Department of Homeland Security chief Jeh Johnson says that the Islamic State wants to be viewed as Islamic, but they aren't.
During an interview at the Aspen Security Forum, the interviewer asks if Johnson and DHS are missing the religious dimension of the terrorism we face by denying that it's inspired by Islam. "I couldn't disagree more," Johnson says.
Disagree with what?
Even if you buy Johnson's intellectually feeble claim that the Koran-quoting, Allah-praising, Halal-keeping members of Islamic State have "no connection to Islam," they certainly believe they do. Denying a connection between al Qaeda and Islam would be like denying any connection between the Christian Identity movement and Christianity. The typical Christian understands that, which is why they don’t object.
Even more disturbing (and once again, watch the video for yourself), Johnson says he can't call Islamic terror "Islamic terror" out of deference to American Muslims because they won't cooperate with homeland security efforts if he does. So the head of DHS believes American Muslims will stand by and watch their fellow Americans die in bomb blasts over a vocabulary dispute?
That may be the most insulting thing you’ll ever hear anyone say about Islam in America.
If I met someone at a cocktail party and they expressed such a juvenile, naive opinion, I'd roll my eyes and wander back to the bar for another Bushmills. But to hear it from the guy whose job is to protecting my family from terrorists? That's too important to be ignored.
A top commander in southwest Asia reminded U.S military personnel stationed in Muslim countries in the Middle East of the restrictions placed on them during Ramadan. According to a report by the U.S. Air Forces Central Command Public Affairs, Brig. Gen.
Last week, there was yet another news frenzy over something that happened on social media. A Muslim Northwestern University chaplain, Tahera Ahmad, wrote on her Facebook page that she was in "tears of humiliation from discrimination" because a flight attendant refused to give her an unopened can of soda. Ahmad claimed that she was told that this was so she couldn't use the can of soda as a weapon, and that another passenger told her, "You Moslem, you need to shut the f— up.”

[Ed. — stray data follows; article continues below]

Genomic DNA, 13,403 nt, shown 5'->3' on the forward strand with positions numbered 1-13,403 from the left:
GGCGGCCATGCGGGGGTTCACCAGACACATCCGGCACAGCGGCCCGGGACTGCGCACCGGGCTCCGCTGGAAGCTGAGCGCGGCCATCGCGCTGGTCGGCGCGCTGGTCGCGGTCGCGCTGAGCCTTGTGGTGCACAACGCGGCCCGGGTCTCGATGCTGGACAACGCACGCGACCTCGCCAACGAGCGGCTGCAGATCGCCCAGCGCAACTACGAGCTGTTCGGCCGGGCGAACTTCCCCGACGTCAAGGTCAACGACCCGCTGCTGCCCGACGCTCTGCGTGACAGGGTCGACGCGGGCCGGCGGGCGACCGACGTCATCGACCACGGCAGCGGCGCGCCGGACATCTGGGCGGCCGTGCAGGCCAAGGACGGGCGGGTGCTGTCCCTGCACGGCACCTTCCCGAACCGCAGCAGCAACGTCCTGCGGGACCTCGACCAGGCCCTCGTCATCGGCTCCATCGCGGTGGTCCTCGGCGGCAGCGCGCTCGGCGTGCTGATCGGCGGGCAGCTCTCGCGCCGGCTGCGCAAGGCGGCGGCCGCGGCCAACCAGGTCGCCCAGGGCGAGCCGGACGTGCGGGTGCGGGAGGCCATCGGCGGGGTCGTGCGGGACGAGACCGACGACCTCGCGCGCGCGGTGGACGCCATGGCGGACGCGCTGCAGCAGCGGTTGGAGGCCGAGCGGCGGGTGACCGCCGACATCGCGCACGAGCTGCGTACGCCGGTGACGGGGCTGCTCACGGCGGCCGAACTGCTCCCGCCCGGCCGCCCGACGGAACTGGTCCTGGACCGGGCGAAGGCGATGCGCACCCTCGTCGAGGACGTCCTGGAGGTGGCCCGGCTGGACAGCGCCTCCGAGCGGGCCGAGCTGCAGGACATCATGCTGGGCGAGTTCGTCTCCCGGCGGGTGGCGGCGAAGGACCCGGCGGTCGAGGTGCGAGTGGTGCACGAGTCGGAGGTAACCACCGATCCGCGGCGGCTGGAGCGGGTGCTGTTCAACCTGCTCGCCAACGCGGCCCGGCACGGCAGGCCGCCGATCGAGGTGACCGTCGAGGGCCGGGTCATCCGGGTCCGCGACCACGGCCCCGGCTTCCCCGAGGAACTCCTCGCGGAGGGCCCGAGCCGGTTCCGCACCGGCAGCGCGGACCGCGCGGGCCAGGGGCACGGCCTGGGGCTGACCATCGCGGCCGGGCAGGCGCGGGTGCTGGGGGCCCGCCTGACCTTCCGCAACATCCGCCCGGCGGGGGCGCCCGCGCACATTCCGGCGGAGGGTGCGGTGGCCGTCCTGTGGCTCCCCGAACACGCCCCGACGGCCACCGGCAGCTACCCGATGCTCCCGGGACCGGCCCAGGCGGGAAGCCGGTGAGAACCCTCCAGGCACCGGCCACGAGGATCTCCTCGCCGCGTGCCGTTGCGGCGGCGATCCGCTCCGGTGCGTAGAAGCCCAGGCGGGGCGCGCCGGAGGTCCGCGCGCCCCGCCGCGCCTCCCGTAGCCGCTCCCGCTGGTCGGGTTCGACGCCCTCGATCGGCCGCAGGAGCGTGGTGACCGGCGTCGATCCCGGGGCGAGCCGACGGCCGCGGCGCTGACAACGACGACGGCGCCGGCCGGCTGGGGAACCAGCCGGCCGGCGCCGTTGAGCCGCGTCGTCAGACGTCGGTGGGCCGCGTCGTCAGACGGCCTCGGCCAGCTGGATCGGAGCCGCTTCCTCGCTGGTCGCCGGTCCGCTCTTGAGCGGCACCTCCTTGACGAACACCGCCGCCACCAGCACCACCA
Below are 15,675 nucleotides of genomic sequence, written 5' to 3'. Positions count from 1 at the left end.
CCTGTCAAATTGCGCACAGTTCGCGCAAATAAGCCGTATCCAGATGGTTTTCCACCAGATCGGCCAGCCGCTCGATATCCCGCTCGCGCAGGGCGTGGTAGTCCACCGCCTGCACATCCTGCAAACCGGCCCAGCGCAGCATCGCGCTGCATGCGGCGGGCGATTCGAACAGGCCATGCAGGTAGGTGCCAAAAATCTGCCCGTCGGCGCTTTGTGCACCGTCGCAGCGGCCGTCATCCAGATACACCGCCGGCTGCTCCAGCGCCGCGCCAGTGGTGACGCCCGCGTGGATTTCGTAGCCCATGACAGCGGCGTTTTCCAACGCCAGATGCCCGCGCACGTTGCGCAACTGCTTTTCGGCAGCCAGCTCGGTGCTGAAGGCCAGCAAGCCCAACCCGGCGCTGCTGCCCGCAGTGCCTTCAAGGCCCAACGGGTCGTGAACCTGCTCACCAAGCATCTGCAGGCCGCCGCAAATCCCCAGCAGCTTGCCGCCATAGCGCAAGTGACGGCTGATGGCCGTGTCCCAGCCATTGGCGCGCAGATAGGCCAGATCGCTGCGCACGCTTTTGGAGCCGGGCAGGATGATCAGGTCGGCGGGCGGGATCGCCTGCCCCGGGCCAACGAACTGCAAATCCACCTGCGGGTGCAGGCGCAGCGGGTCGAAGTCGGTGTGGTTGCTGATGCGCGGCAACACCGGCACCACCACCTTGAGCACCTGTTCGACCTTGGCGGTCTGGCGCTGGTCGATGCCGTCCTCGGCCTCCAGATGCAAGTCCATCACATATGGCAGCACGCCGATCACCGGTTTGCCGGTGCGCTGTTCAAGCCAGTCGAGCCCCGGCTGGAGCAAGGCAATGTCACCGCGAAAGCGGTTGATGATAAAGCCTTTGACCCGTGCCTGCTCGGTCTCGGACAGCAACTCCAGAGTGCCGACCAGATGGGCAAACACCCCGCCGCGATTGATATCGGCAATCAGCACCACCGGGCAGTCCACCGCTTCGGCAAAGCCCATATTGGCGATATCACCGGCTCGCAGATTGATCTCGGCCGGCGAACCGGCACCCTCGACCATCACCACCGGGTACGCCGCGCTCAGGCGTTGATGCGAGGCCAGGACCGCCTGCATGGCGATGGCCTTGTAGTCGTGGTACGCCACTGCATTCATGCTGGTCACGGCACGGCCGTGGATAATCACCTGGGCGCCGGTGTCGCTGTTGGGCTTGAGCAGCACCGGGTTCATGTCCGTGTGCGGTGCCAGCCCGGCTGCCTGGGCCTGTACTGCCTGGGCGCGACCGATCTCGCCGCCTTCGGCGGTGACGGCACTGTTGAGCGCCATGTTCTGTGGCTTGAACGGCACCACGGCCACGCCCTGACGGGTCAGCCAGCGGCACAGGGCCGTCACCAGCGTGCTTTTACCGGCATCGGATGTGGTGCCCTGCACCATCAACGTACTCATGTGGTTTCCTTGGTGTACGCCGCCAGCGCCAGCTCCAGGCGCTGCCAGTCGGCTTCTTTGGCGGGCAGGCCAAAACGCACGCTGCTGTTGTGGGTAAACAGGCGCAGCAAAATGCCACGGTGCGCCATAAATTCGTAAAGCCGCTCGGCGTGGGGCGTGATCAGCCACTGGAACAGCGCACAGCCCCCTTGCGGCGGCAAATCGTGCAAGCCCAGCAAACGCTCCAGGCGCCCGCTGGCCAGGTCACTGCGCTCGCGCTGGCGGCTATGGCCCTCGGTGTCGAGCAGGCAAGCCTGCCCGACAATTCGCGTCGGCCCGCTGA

Kosovo Albanians, overwhelmingly Muslim, love America—which rescued them from Serbian aggression in 1999—and desire diplomatic relations with Israel. Kosovo does not recognize the Palestinian Authority and does not belong to the Organization of Islamic Cooperation (OIC).
President Obama told CNN's Fareed Zakaria that 99.9 percent of Muslims reject radical Islam. He made the comments in response to a question about the White House avoiding using the phrase "Islamic terrorists."
White House press secretary Josh Earnest explained to reporters today that the United States needs to "redouble" efforts to explain "what the tenets of Islam actually are." He made the comments in response to a question about how the U.S. might respond to the terror attack today in France.
Here, in the parlance of the times, is a “pro-tip.” When attempting to rebut the notion that anti-Semitism in Europe is largely a problem caused by young Muslim men, don’t cite two horrific anti-Semitic atrocities perpetrated by . . . young Muslim men.
A band of Muslim raiders sacked Rome in 846 a.d., plundering the city’s churches and getting clean away with their loot. They had come from Palermo, in Sicily, which had been in Muslim hands for 15 years. Sicily was then on its way to becoming a predominantly Islamic and Arabic-speaking island, and it remained under Muslim rule for over two centuries, until the Normans conquered it in the late 11th century.
The Boston Marathon bombings highlighted, once again, the challenges of assimilating Muslim youth. And while the onus of accountability ought not rest exclusively on Muslim Americans, it understandably weighs most heavily on them. Indeed, any fair-minded assessment of recent events must underscore the inadequacies of Muslim-American leaders. Yet the usual criticisms are wide of the mark and fail to identify the institutional as well as intellectual weaknesses of these leaders.